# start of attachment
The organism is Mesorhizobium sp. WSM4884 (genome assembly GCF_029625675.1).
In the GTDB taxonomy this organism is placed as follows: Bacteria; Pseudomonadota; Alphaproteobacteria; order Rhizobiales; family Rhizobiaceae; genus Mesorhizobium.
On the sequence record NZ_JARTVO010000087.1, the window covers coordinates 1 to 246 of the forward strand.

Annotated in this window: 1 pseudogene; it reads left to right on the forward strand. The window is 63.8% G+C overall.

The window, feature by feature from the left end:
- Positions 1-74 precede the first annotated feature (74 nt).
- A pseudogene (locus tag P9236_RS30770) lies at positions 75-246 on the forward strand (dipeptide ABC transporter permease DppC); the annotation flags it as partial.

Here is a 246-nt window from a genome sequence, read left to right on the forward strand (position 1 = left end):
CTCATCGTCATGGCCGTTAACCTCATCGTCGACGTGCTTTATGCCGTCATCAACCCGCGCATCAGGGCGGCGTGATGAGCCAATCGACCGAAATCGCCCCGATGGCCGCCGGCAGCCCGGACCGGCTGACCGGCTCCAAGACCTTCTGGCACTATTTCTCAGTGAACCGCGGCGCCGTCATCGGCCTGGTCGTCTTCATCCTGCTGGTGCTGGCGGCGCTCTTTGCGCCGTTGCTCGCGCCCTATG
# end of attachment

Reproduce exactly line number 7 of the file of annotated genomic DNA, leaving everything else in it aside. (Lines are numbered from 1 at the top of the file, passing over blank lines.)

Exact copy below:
- A pseudogene (locus tag P9236_RS30770) lies at positions 75-246 on the forward strand (dipeptide ABC transporter permease DppC); the annotation flags it as partial.